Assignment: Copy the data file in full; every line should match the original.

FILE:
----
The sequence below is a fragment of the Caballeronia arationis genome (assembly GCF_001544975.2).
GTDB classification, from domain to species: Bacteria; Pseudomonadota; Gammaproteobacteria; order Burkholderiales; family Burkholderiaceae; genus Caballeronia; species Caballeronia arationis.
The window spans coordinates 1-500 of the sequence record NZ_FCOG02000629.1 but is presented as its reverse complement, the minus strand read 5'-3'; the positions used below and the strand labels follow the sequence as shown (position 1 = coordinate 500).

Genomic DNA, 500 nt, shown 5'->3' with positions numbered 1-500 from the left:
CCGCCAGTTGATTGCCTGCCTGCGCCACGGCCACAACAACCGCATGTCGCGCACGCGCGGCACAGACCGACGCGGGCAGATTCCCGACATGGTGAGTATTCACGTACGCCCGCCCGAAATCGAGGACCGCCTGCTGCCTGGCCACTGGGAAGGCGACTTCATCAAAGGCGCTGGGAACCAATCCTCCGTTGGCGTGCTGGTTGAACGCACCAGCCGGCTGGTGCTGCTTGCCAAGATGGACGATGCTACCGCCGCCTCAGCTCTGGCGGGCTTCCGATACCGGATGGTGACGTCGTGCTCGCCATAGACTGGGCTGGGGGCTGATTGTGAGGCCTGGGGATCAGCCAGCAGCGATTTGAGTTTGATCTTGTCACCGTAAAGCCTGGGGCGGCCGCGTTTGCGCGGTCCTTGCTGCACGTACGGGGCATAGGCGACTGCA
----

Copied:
The sequence below is a fragment of the Caballeronia arationis genome (assembly GCF_001544975.2).
GTDB classification, from domain to species: Bacteria; Pseudomonadota; Gammaproteobacteria; order Burkholderiales; family Burkholderiaceae; genus Caballeronia; species Caballeronia arationis.
The window spans coordinates 1-500 of the sequence record NZ_FCOG02000629.1 but is presented as its reverse complement, the minus strand read 5'-3'; the positions used below and the strand labels follow the sequence as shown (position 1 = coordinate 500).

Genomic DNA, 500 nt, shown 5'->3' with positions numbered 1-500 from the left:
CCGCCAGTTGATTGCCTGCCTGCGCCACGGCCACAACAACCGCATGTCGCGCACGCGCGGCACAGACCGACGCGGGCAGATTCCCGACATGGTGAGTATTCACGTACGCCCGCCCGAAATCGAGGACCGCCTGCTGCCTGGCCACTGGGAAGGCGACTTCATCAAAGGCGCTGGGAACCAATCCTCCGTTGGCGTGCTGGTTGAACGCACCAGCCGGCTGGTGCTGCTTGCCAAGATGGACGATGCTACCGCCGCCTCAGCTCTGGCGGGCTTCCGATACCGGATGGTGACGTCGTGCTCGCCATAGACTGGGCTGGGGGCTGATTGTGAGGCCTGGGGATCAGCCAGCAGCGATTTGAGTTTGATCTTGTCACCGTAAAGCCTGGGGCGGCCGCGTTTGCGCGGTCCTTGCTGCACGTACGGGGCATAGGCGACTGCA